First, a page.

By definition, a disaster is a sudden event that causes great harm to people and destruction of property. Disaster risk reduction (DRR) is taking steps to lower the potential for disaster by analyzing and managing the causes. Countries, organizations and individuals should develop strategies to reduce the risk of disaster should adverse events arise.

“Natural disasters” are natural hazards that result in great injury and damage. Natural hazards (such as extreme weather, wildfires or earthquakes) may be inevitable, but disasters – with loss of life and high economic costs – are not. This is why disaster risk reduction is important. It lowers the probability that a hazard or man-made event has disastrous consequences. In this article, we explore the relationship between disaster, hazard, exposure and vulnerability. We also suggest how you can reduce disaster risk, and all types of risk, in your supply chain.

How to Measure Disaster Risk

Measuring disaster risk involves evaluating the three components of disaster:

  • Hazard – A natural, technical, or man-made threat to people, property or the environment.
  • Exposure – How likely that the hazard will occur. This includes an estimate of its severity and frequency.
  • Vulnerability – How susceptible people, property or the environment are to the hazard.

To measure disaster risk, you estimate the probability of hazard, assess the exposure of specific risk objects, and calculate their vulnerability. Some events, such as volcano eruptions, have low probability but high impact. In addition, disaster risk can increase or decrease. Disaster risk is complex and continually changing, influenced by factors such as or economics.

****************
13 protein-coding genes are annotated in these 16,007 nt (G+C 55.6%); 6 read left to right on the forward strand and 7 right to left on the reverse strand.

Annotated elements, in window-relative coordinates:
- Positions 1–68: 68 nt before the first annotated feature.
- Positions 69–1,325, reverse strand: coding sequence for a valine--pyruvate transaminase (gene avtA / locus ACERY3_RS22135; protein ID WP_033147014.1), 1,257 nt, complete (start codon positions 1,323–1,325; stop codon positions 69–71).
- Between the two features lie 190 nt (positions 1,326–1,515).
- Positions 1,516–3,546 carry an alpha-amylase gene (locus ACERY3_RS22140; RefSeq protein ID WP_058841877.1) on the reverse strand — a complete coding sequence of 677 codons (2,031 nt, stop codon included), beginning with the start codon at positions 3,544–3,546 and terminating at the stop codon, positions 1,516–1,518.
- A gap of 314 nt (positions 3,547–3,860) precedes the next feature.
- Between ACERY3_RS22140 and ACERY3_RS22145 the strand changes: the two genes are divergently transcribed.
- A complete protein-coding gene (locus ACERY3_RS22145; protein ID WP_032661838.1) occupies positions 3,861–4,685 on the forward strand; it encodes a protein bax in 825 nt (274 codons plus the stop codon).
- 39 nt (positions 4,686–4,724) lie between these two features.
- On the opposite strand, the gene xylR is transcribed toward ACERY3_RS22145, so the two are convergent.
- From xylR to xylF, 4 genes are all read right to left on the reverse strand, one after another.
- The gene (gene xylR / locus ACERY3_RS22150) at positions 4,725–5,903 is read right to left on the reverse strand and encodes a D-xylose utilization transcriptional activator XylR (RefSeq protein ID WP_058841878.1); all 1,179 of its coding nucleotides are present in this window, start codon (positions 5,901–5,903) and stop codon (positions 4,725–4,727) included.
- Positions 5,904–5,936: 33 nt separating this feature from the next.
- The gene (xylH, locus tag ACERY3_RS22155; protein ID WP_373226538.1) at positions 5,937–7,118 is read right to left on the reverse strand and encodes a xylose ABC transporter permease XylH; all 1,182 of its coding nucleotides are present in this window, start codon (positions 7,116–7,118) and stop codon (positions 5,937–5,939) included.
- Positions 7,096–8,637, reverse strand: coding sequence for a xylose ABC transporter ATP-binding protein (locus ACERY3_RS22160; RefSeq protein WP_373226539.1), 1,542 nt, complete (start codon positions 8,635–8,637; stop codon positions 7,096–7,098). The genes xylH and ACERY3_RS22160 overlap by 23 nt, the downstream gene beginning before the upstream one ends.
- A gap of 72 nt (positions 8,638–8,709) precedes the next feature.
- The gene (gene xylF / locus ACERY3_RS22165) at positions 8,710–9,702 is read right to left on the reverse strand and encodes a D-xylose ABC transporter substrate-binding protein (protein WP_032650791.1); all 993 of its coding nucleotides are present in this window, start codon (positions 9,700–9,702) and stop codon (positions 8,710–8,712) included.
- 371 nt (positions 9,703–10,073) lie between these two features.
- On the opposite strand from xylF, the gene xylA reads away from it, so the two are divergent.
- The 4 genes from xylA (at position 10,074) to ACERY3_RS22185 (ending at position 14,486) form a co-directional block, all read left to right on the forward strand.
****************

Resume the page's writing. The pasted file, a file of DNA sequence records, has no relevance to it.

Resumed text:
How Do You Reduce Disaster Risk?

According to the UN Global Assessment Report on Disaster Risk Reduction 2019 (GAR), “You need accurate, robust and real-time data to guide activities to reduce disaster risk.” Using data-based analysis enables countries and companies to better understand hazards. And such analysis shows how hazards link to exposure and to vulnerability and provide a clearer picture of risk.

In a supply chain context, enterprises can collect robust, relevant, reliable and real-time risk data by using AI-powered technology to identify where the risks are hiding. Gaining visibility beyond your direct suppliers is also critical. With a supply chain risk management (SCRM) solution you can map out the locations of your suppliers, along with any supply paths.

This enables you to visualize the interconnections between hazard, exposure and vulnerability within your supply network. Moreover, SCRM solutions that work with leading third parties of structured risk information provide a holistic view of risk from multiple sources to triangulate information from local, national and international news sources.

Early weather warnings on extreme weather detail the path and projected time of landfall of tropical cyclones, for example. Advance notifications such as these give organizations time to contact suppliers or begin proactive mitigation efforts.

What Are Disaster Risk Reduction Strategies?

Having robust data supports risk analysis. A disaster risk reduction strategy relies on having the capability to anticipate hazard events and includes the following additional components:

  • Disaster management outlines how to prepare and respond to disasters.